21 February 2007. A report published in the February 20 issue of PNAS suggests a genetic association between schizophrenia and a gene encoding the protein early growth response 3 (EGR3), which plays a key role in neuronal development. EGR3 is one of a family of transcription factors that regulate gene activity, and it is under the control of calcineurin, a protein that has previously been linked to schizophrenia. The finding, from the labs of Takeo Yoshikawa at the RIKEN Brain Science Institute, Saitama, Japan, and Susumu Tonegawa at MIT, strengthens the link between schizophrenia and calcineurin signaling.
Calcineurin, otherwise known as protein phosphatase 2B, is a key regulatory molecule, helping to modulate numerous signaling pathways by removing phosphate groups that have been added to proteins by various kinases. The addition of phosphate, or phosphorylation, is one of the primary mechanisms by which cellular processes are turned on and off, and phosphatases have evolved to reset those switches to ensure that cellular signaling does not get out of control. In neurons, calcineurin regulates phosphorylations elicited by both glutamatergic and dopaminergic signaling (see, for example, Nishi et al., 2002), making it particularly interesting to those studying schizophrenia since there is considerable evidence to suggest that both forms of neurotransmission may be dysfunctional in the disease.
The Tonegawa lab previously reported that genetic variations in the gene for the γ subunit of calcineurin associate with schizophrenia in U.S. families (see Gerber et al., 2003) and that knocking out the gene in the mouse forebrain causes abnormal behavior reminiscent of that seen in schizophrenia, including impaired prepulse inhibition and altered social activity (see Miyakawa et al., 2003). The latest evidence linking the phosphatase to schizophrenia comes from a study of calcineurin-related genes. First author Kazuo Yamada and colleagues analyzed single nucleotide polymorphisms (SNPs) in 124 Japanese schizophrenia families, focusing on 14 genes that have been implicated in calcineurin signaling, including calcineurin itself. The researchers confirmed the previously described association of the γ subunit of calcineurin, also called PPP3CC, with schizophrenia in American families. They also found an association with EGR3 and two of its family members, EGR2 and EGR4.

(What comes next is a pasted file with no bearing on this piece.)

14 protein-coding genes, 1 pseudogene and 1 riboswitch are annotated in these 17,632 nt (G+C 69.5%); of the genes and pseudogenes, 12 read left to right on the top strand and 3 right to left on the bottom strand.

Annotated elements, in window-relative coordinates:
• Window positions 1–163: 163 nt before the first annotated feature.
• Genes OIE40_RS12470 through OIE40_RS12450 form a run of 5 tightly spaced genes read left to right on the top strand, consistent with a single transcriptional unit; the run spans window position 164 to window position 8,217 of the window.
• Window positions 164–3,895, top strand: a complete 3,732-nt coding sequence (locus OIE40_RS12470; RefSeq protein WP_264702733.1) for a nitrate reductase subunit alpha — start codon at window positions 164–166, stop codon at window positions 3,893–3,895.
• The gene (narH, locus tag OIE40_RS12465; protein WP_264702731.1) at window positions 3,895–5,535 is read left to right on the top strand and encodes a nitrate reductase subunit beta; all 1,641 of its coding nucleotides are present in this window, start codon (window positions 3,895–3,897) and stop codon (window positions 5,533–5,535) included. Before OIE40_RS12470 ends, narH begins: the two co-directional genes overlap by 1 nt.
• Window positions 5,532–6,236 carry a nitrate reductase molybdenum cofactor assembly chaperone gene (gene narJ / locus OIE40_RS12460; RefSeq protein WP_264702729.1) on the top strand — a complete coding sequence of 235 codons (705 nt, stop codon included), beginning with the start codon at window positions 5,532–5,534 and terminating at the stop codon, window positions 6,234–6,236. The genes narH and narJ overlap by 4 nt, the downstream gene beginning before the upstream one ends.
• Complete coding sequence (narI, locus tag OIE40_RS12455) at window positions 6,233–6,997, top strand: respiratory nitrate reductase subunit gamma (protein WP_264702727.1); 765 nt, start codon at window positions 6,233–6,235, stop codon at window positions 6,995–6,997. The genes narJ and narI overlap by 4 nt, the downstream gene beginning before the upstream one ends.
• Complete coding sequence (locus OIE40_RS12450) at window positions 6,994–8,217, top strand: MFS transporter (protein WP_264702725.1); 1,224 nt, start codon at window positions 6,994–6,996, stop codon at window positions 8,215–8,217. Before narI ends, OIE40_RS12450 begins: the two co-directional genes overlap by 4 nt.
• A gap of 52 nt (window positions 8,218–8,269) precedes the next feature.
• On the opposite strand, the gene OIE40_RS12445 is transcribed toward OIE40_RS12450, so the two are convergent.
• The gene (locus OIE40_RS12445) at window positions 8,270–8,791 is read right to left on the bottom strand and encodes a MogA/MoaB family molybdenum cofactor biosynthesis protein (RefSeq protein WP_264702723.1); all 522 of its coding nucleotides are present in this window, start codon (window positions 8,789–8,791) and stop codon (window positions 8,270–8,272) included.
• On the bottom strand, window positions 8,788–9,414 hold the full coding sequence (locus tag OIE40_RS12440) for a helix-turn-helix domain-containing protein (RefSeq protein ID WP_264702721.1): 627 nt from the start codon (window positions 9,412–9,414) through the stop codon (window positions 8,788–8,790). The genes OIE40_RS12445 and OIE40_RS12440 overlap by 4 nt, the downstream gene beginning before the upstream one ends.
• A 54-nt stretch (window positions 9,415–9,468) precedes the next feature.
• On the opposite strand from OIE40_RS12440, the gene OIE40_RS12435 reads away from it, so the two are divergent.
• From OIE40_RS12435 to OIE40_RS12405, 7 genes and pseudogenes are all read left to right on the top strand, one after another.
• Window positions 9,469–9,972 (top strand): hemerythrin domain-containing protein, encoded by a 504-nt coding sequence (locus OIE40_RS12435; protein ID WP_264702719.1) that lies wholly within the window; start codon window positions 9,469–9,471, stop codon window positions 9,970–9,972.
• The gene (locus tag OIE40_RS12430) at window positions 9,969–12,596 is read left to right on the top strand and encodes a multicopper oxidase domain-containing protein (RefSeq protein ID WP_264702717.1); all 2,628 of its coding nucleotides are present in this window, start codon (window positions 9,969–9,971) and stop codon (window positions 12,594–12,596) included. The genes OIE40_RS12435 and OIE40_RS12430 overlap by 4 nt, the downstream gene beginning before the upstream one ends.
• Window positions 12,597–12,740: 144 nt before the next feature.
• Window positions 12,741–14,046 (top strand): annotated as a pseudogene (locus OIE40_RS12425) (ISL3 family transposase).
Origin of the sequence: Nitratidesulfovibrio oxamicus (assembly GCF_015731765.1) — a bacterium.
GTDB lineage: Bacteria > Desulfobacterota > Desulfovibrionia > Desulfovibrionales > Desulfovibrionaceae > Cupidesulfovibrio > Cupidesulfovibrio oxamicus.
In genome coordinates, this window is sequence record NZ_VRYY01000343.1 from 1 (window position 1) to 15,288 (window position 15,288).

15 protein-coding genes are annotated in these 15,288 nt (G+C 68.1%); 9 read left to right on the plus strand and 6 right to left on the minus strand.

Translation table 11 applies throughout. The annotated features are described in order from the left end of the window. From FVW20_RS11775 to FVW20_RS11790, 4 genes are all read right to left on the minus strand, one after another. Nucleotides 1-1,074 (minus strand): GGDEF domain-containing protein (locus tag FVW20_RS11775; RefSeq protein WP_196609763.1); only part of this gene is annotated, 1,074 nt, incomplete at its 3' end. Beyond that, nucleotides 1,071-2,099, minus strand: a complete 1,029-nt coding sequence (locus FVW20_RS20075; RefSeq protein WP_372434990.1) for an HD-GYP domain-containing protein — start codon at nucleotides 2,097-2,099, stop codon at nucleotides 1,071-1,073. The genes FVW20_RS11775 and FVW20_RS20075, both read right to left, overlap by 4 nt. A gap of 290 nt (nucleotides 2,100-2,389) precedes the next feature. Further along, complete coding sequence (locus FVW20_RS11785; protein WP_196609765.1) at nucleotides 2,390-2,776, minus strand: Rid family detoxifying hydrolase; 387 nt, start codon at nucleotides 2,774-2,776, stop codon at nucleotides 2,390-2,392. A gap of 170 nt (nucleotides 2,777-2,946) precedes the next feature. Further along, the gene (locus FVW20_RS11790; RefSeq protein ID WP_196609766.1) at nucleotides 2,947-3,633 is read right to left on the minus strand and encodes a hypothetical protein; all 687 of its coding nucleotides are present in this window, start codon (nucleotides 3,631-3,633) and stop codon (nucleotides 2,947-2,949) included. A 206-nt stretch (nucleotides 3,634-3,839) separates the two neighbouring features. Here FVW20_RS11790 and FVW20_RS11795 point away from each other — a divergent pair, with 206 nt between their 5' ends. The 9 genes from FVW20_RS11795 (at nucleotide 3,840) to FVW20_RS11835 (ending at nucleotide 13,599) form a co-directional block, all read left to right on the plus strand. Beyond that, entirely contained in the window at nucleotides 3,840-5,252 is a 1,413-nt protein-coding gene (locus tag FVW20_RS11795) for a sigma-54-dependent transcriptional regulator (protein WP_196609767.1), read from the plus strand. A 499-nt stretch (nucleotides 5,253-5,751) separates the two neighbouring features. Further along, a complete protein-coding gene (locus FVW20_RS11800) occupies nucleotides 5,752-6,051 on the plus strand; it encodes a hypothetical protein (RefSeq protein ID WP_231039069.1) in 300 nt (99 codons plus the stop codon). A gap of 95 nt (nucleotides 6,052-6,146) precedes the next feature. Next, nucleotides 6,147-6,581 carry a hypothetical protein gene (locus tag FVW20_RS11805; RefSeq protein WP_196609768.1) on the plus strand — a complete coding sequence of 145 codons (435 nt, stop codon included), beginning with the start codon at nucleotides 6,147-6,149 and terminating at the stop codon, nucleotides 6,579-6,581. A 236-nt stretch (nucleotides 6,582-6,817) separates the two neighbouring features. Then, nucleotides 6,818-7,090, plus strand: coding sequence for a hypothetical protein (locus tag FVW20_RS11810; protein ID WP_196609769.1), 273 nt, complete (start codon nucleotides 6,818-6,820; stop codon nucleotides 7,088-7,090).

Because the EGR3 and PPP3CC genes lie very close together on chromosome eight, the researchers wondered if the two genes confer risk separately. To test this, they looked to see which variants of EGR3 are present in families that do not have the schizophrenia-linked variant of PPP3CC. That they found an association with two EGR3 SNPs in these families indicates that the two genes may independently contribute to the risk for schizophrenia.
To confirm the association with EGR3 the researchers turned to a wider case-control sample set. They found that two of four haplotypes, or groups of SNPs, are linked to the disease. In schizophrenia patients one of these haplotypes turned up more often than would be expected by chance, while the other was less frequent. Although statistically significant, the associations were not dramatic. The authors suggest that both calcineurin and EGR3 “may independently elicit a modestly increased risk for schizophrenia.”
Exactly how these genetic polymorphisms translate into disease risk is unclear. Yamada and colleagues analyzed postmortem brain samples to see if production of the calcineurin γ subunit or the EGR proteins is different from control samples. While they found no difference between levels of PPP3CC in schizophrenia and normal dorsolateral prefrontal cortex (see also Kozlovsky et al., 2006), they did find that all three EGRs were downregulated in the schizophrenia samples. In this regard it is noteworthy that the EGR3 SNP that seemed to confer the strongest risk is one that falls in a highly conserved intron. Because these non-coding sequences are not normally conserved, the authors wondered if this particular intron, and the SNP, may have some regulatory function. To test this, they measured the activity of the gene in cultured cells and found that when the SNP was present, production of the protein flagged. The findings are consistent with the idea that the EGR3 SNP somehow reduces production of the transcription factor in the brain.
While there is much more work to do to tease out any potential role of EGR3 in the pathology of schizophrenia, the authors make one other interesting observation: EGR3 can be regulated by the activity of neuregulin (see Jacobson et al., 2004), also implicated in schizophrenia (see SRF related news story), providing another potential genetic link between EGR3 and this complex disease.—Tom Fagan.
Yamada K, Gerber DJ, Iwayama Y, Ohnishi T, Ohba H, Toyota T, Aruga J, Minabe Y, Tonegawa S, Yoshikawa T. Genetic analysis of the calcineurin pathway identifies members of the EGR gene family, specifically EGR3, as potential susceptibility candidates in schizophrenia. PNAS 2007 Feb 20;104:2815-2820.